Invasive exotic colonial sea squirts are found in many places around the world but they have not been known to occur in Australia. These invasive pests can significantly impact marine infrastructure, natural habitats, biodiversity and aquaculture farms. One species of colonial sea squirt, Didemnum vexillum, has caused significant impacts in New Zealand and the USA. This species can be easily spread, and can attach to infrastructure such as wharves, pilings and boat ramps, as well as ropes and boats. It is known to overgrow and smother marine animals such as mussels and oysters. Didemnum spp. (exotic invasive strains only) appears on the former Consultative Committee on Marine Pest Emergencies (CCIMPE) Trigger List as a species still exotic to Australia, and are considered marine pests of national concern. (Note: an updated Trigger List is currently being developed by the Commonwealth).
In March 2010 a suspected incursion of the invasive colonial sea squirt D. vexillum was reported in Twofold Bay. Within days of the report, NSW DPI activated its Biosecurity First Response Team (trained specifically in emergency response) to coordinate and carry out NSW’s response to the suspected marine pest emergency.
D. vexillum in New Zealand (Photo: US Geological Survey, http://woodshole.er.usgs.gov/project-pages/stellwagen/didemnum)
D. vexillum in Massachusetts, USA (Photo: US Geological Survey, http://woodshole.er.usgs.gov/project-pages/stellwagen/didemnum)
D. vexillum is a spongy-textured colonial sea squirt and can be either orange/yellow or cream in colour. It can feel leathery but is not slimy. It can form ‘tendrils’ that hang vertically and look like dripping wax. Its surface has dark veins (like those on a leaf) with small pores.
This species of sea squirt is extremely difficult to identify in the field, requiring taxonomic and genetic expertise to confirm its identity. D. vexillum may easily be confused with the many native species of colonial sea squirt that occur in NSW.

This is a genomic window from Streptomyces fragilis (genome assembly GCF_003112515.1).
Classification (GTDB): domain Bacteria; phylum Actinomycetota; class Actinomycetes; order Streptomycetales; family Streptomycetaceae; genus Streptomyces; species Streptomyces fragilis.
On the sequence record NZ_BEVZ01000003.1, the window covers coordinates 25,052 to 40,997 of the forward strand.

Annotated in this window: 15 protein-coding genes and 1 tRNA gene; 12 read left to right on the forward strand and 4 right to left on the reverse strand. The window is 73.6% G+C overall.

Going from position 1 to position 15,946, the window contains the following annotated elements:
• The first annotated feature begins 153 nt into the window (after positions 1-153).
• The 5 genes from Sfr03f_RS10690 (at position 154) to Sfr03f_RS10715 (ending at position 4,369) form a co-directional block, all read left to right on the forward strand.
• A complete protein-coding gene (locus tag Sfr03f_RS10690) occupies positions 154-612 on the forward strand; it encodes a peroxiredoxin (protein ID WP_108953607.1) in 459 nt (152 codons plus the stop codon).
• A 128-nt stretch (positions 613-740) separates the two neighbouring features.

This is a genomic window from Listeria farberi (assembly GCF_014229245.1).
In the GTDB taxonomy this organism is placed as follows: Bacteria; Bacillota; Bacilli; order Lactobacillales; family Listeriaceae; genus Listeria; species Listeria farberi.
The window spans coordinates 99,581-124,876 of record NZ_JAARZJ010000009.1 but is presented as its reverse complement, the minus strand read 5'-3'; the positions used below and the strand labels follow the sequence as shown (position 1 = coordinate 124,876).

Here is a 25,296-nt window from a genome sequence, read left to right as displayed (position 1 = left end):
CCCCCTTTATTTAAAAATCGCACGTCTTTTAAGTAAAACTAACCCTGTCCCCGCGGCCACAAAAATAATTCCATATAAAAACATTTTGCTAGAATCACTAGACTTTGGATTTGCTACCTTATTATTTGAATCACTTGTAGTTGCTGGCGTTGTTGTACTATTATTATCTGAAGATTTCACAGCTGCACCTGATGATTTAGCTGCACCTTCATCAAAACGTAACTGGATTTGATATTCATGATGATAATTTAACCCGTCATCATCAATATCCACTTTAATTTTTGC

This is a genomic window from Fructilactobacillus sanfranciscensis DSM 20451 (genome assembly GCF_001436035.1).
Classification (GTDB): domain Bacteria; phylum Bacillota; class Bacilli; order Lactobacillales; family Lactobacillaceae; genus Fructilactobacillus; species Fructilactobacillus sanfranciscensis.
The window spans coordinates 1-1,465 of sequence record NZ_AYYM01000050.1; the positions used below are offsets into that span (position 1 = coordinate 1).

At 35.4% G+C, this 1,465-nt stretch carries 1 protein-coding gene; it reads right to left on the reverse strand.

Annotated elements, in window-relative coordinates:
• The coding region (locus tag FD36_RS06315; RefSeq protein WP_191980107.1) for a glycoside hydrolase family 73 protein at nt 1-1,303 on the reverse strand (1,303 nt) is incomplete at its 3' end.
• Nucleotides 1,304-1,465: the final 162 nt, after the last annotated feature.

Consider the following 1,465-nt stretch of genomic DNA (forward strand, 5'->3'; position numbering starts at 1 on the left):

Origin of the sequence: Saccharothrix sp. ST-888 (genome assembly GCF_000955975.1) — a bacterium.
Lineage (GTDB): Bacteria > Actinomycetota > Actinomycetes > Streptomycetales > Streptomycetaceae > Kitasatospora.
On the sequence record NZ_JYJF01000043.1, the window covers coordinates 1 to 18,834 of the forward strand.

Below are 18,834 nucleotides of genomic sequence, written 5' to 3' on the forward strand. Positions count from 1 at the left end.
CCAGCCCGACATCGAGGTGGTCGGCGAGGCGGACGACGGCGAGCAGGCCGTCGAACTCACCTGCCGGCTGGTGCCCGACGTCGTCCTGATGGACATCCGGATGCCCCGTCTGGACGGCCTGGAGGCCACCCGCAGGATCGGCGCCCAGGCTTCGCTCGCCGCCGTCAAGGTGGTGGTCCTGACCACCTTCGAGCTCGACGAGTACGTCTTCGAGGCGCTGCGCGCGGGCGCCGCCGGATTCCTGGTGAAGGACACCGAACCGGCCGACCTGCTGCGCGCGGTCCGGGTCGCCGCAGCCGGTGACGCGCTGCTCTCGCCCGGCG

Similar Native Species
These native species may be easily confused with D. vexillum.
A native Didemnum species (Photo: Roger Laird, NSW DPI)
A native Didemnum species (Photo: Aquenal Pty Ltd)
Natural distribution & biology
Habitat: D. vexillum typically grows on fully submerged hard surfaces and seems to have a preference for artificial structures such as wharfs, pilings and boat hulls. It can tolerate a wide range of temperatures (as low as -2°C and greater than 24°C), but generally requires temperatures above 13°C to reproduce.
Reproduction and dispersal: Like all sea squirts, D. vexillum is a hermaphrodite, meaning it contains male and female reproductive organs. Internally fertilised eggs are brooded and develop into larvae (sometimes called tadpoles because of their small tails) before they are released. Most larvae remain in the water for 2-6 hours before settling on hard structures, but larvae have the potential to survive for up to 36 hours before settling. This sea squirt is also capable of asexual reproduction, whereby small pieces can break off and re-attach to suitable substrates to form new colonies.
How can you help?
Report any suspected new sightings of aquatic pests on the 24 hour recorded hotline: 02 4916 3877 or email firstname.lastname@example.org.
If you see this pest in NSW, please report it immediately
- Note the exact location
- If possible take a photo and/or collect a sample
- Freeze sample in a plastic bag
- Report your sighting